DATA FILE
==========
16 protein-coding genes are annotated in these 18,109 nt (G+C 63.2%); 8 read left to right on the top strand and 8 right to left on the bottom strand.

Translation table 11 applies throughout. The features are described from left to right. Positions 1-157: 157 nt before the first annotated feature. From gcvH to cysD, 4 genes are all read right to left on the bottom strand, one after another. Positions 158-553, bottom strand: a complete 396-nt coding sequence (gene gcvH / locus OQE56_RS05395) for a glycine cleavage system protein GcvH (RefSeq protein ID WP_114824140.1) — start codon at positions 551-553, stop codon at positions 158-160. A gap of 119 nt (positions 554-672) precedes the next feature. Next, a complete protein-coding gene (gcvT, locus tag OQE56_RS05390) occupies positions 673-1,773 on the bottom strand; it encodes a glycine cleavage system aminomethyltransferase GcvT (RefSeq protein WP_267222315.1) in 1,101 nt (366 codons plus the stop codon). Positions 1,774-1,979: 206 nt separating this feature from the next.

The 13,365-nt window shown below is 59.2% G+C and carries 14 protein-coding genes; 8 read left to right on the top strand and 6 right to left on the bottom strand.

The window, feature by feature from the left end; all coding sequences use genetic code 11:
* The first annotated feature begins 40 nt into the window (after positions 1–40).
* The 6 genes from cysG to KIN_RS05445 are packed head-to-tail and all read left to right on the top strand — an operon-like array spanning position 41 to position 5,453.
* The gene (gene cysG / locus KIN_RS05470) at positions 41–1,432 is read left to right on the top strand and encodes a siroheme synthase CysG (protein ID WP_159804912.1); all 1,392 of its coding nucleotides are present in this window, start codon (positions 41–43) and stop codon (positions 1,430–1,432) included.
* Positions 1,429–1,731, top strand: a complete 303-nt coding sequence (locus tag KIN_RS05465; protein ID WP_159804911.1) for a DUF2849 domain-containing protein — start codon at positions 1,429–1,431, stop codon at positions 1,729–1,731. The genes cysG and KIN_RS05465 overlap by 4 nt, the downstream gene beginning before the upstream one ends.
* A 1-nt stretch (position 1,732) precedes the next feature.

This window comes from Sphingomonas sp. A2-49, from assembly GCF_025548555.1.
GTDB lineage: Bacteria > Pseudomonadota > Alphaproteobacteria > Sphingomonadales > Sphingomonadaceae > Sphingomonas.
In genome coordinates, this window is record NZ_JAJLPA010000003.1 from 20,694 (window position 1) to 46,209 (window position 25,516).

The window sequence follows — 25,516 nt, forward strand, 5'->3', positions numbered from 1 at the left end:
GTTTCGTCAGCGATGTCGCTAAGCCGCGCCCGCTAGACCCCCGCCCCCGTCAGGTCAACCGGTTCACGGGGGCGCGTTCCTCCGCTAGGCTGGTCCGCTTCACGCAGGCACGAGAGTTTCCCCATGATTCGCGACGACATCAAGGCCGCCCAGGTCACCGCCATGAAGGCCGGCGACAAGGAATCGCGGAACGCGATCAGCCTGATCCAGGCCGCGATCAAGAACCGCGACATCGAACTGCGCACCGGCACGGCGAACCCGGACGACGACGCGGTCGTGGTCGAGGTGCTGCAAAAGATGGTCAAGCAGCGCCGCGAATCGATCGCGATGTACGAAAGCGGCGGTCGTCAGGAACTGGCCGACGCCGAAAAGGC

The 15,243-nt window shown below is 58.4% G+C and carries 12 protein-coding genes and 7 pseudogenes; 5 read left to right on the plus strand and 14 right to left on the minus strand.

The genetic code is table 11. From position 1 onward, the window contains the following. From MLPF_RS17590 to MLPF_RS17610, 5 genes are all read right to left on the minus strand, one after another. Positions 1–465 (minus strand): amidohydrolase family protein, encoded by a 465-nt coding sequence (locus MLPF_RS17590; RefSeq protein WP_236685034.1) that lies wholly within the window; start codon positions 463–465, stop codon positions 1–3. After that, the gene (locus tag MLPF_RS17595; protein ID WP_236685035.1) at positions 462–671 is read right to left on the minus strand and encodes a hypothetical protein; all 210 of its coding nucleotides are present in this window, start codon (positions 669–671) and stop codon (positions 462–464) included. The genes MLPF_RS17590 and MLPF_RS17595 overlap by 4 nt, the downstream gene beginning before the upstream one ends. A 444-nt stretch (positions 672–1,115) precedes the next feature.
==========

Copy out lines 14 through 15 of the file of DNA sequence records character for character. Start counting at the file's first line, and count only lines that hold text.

GTTTCGTCAGCGATGTCGCTAAGCCGCGCCCGCTAGACCCCCGCCCCCGTCAGGTCAACCGGTTCACGGGGGCGCGTTCCTCCGCTAGGCTGGTCCGCTTCACGCAGGCACGAGAGTTTCCCCATGATTCGCGACGACATCAAGGCCGCCCAGGTCACCGCCATGAAGGCCGGCGACAAGGAATCGCGGAACGCGATCAGCCTGATCCAGGCCGCGATCAAGAACCGCGACATCGAACTGCGCACCGGCACGGCGAACCCGGACGACGACGCGGTCGTGGTCGAGGTGCTGCAAAAGATGGTCAAGCAGCGCCGCGAATCGATCGCGATGTACGAAAGCGGCGGTCGTCAGGAACTGGCCGACGCCGAAAAGGC

The 15,243-nt window shown below is 58.4% G+C and carries 12 protein-coding genes and 7 pseudogenes; 5 read left to right on the plus strand and 14 right to left on the minus strand.